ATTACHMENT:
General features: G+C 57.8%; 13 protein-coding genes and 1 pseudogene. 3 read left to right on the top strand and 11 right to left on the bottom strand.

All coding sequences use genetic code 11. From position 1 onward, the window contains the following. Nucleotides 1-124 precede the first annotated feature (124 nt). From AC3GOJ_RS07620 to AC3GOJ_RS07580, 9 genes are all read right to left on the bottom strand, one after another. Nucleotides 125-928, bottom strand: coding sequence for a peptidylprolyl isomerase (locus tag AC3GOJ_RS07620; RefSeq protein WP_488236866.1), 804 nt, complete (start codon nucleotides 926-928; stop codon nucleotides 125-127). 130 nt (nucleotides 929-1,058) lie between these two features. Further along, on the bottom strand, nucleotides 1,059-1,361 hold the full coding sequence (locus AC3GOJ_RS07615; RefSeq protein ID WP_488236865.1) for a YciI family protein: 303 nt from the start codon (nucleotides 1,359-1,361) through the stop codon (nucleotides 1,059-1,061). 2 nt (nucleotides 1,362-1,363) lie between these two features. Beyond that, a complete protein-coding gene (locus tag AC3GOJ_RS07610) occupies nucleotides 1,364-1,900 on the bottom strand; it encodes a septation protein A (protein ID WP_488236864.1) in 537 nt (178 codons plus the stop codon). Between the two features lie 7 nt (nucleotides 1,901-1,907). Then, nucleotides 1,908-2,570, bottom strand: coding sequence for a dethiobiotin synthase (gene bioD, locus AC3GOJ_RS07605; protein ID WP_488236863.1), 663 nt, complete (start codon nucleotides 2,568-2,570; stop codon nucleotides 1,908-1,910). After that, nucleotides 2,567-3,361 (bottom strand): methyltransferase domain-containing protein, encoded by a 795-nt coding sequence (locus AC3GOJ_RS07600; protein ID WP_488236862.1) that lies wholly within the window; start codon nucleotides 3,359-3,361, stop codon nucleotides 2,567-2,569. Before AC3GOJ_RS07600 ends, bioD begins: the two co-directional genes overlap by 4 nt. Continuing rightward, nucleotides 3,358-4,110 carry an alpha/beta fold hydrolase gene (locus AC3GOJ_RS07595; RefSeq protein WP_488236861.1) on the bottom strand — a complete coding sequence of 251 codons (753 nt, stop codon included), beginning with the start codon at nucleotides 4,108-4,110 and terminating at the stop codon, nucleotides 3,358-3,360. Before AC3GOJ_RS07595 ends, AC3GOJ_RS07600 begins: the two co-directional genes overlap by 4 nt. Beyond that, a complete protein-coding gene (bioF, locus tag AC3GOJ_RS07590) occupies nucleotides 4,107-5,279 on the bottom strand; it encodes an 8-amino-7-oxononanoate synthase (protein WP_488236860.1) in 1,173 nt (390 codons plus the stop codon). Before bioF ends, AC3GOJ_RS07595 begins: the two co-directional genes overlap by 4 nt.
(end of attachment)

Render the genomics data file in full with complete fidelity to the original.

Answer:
General features: G+C 57.8%; 13 protein-coding genes and 1 pseudogene. 3 read left to right on the top strand and 11 right to left on the bottom strand.

All coding sequences use genetic code 11. From position 1 onward, the window contains the following. Nucleotides 1-124 precede the first annotated feature (124 nt). From AC3GOJ_RS07620 to AC3GOJ_RS07580, 9 genes are all read right to left on the bottom strand, one after another. Nucleotides 125-928, bottom strand: coding sequence for a peptidylprolyl isomerase (locus tag AC3GOJ_RS07620; RefSeq protein WP_488236866.1), 804 nt, complete (start codon nucleotides 926-928; stop codon nucleotides 125-127). 130 nt (nucleotides 929-1,058) lie between these two features. Further along, on the bottom strand, nucleotides 1,059-1,361 hold the full coding sequence (locus AC3GOJ_RS07615; RefSeq protein ID WP_488236865.1) for a YciI family protein: 303 nt from the start codon (nucleotides 1,359-1,361) through the stop codon (nucleotides 1,059-1,061). 2 nt (nucleotides 1,362-1,363) lie between these two features. Beyond that, a complete protein-coding gene (locus tag AC3GOJ_RS07610) occupies nucleotides 1,364-1,900 on the bottom strand; it encodes a septation protein A (protein ID WP_488236864.1) in 537 nt (178 codons plus the stop codon). Between the two features lie 7 nt (nucleotides 1,901-1,907). Then, nucleotides 1,908-2,570, bottom strand: coding sequence for a dethiobiotin synthase (gene bioD, locus AC3GOJ_RS07605; protein ID WP_488236863.1), 663 nt, complete (start codon nucleotides 2,568-2,570; stop codon nucleotides 1,908-1,910). After that, nucleotides 2,567-3,361 (bottom strand): methyltransferase domain-containing protein, encoded by a 795-nt coding sequence (locus AC3GOJ_RS07600; protein ID WP_488236862.1) that lies wholly within the window; start codon nucleotides 3,359-3,361, stop codon nucleotides 2,567-2,569. Before AC3GOJ_RS07600 ends, bioD begins: the two co-directional genes overlap by 4 nt. Continuing rightward, nucleotides 3,358-4,110 carry an alpha/beta fold hydrolase gene (locus AC3GOJ_RS07595; RefSeq protein WP_488236861.1) on the bottom strand — a complete coding sequence of 251 codons (753 nt, stop codon included), beginning with the start codon at nucleotides 4,108-4,110 and terminating at the stop codon, nucleotides 3,358-3,360. Before AC3GOJ_RS07595 ends, AC3GOJ_RS07600 begins: the two co-directional genes overlap by 4 nt. Beyond that, a complete protein-coding gene (bioF, locus tag AC3GOJ_RS07590) occupies nucleotides 4,107-5,279 on the bottom strand; it encodes an 8-amino-7-oxononanoate synthase (protein WP_488236860.1) in 1,173 nt (390 codons plus the stop codon). Before bioF ends, AC3GOJ_RS07595 begins: the two co-directional genes overlap by 4 nt.